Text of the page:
How can you mix oil with water?
Is there any method that can mix oil with water? Please respone this question easily to understand. thank you
- Uncle MichaelLv 71 十年前最愛解答
The method is :
Add an emulsifying agent (i.e. detergents including soap) to the mixture, and shake the mixture.
When a mixture of water, oil and detergent are shaken, the oil separates into many small drops. The detergent makes the oil cannot come together, and the mixture becomes one layer.
The above process is a physical change. Oil and water are still oil and water after emulsion. We CANNOT say that 《it is not oil anymore》.資料來源： F5 Chemistry notes
- 1 十年前
You can mix oil with water with the following emulsification procedure, this is a kind of chemical reaction.
Emulsification is the procedure to mix two immicible liquids in the form of colloid.
Oil and water are immicible, because water is a polar compound but oil is a non-polar compound. When we mix oil with water, they will separate out from each other with the lower density one on top and the higher density one at bottom. (So, oil will be on top and water will be at bottom.) If ethanol is added, ethanol can change the situation. It is because ethanol has the non-polar hydroxyl group. It is micible with water. Also, it has the aliphatic group, that is fat-soluble. Then, ethanol serves as the agent pulling water molecules and oil molecules together.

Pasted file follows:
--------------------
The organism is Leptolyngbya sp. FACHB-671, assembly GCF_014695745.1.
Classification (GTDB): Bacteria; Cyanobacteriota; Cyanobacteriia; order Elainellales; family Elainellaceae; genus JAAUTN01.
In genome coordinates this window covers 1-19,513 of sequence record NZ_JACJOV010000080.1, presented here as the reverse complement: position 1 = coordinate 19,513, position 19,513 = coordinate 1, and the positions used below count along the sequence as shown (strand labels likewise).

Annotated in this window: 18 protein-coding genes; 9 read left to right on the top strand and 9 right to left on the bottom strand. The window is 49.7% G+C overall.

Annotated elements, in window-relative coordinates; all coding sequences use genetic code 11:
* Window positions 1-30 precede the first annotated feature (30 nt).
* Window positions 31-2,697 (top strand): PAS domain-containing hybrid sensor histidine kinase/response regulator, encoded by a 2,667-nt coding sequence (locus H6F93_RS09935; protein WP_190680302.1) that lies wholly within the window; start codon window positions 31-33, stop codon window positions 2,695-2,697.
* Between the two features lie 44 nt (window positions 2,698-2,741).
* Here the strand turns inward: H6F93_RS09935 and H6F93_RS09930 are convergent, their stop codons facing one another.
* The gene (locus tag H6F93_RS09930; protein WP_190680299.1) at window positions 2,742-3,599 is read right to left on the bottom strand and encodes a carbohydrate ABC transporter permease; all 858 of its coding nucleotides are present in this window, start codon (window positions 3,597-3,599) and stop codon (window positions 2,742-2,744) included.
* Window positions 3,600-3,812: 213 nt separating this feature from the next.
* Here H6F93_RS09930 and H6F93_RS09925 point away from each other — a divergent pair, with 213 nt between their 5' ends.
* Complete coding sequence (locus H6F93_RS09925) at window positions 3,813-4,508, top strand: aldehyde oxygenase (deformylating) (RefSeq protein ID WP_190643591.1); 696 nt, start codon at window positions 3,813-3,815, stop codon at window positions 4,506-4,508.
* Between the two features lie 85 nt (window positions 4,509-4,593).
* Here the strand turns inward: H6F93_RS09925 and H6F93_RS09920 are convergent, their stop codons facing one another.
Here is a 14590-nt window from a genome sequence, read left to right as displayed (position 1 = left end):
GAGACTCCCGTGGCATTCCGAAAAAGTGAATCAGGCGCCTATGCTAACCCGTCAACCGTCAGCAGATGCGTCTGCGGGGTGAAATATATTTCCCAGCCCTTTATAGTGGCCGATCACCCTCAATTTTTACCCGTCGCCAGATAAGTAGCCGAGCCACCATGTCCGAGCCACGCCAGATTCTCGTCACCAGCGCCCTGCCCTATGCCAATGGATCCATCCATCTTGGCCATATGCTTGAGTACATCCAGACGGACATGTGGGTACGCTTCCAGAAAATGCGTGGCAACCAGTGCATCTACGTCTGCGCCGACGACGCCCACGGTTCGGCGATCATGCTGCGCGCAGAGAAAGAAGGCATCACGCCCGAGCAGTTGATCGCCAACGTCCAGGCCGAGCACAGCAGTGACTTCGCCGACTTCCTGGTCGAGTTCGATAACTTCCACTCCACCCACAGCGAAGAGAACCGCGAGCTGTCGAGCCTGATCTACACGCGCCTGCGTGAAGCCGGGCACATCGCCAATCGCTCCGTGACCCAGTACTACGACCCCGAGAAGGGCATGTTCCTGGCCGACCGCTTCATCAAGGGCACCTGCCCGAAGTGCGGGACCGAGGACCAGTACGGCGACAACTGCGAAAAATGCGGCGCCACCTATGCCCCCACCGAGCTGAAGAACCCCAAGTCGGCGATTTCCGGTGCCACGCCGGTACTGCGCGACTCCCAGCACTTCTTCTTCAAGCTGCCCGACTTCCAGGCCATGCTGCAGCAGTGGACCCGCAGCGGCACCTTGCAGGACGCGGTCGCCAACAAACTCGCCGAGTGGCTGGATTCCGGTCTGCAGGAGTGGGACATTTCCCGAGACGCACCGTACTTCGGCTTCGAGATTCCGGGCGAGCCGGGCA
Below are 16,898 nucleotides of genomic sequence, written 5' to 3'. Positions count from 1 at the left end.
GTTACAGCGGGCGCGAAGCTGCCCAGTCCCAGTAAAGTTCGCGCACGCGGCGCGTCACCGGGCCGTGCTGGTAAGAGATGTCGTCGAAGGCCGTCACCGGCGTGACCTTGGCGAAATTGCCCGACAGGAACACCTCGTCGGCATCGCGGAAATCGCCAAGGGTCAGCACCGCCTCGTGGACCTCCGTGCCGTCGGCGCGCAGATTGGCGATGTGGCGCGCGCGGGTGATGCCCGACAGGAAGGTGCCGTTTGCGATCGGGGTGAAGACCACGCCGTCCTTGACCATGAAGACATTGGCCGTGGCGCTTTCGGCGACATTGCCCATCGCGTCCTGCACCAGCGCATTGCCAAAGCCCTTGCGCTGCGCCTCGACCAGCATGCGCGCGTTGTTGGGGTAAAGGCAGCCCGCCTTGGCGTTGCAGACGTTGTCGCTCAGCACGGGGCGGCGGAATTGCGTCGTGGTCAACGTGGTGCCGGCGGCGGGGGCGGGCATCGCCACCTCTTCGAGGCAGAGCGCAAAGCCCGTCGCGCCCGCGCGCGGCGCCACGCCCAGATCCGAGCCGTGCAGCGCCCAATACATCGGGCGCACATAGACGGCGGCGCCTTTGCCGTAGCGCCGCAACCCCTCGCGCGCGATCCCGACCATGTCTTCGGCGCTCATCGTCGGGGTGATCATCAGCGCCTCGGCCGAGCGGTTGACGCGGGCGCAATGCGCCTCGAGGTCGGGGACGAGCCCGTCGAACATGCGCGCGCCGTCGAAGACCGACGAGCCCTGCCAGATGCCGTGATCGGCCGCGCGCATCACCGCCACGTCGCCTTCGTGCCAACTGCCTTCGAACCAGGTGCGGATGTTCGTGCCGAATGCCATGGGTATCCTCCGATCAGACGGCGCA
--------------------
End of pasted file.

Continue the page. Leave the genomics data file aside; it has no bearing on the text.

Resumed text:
When the mixture is shaked vigorously, the oil will be broken down into micelles. On the surface of each micelle is a layer of ethanol molecules with their hydroprobic aliphatic chain embedding in the oil micelle, but the hydrophilic hydroxyl group facing out and link with water. Then, each micelle is covered with a layer of electric charge, and the micelles would become suspending in the mass of water. This temporary equilibrium forms an unstable colloidal suspension, called a emulsion.
The following link explain the process with pictures in a very easy understand way:資料來源： http://www2.hkedcity.net/sch_files/a/phc/phc-ltp/p... & http://www.newscientist.com/article.ns?id=dn3408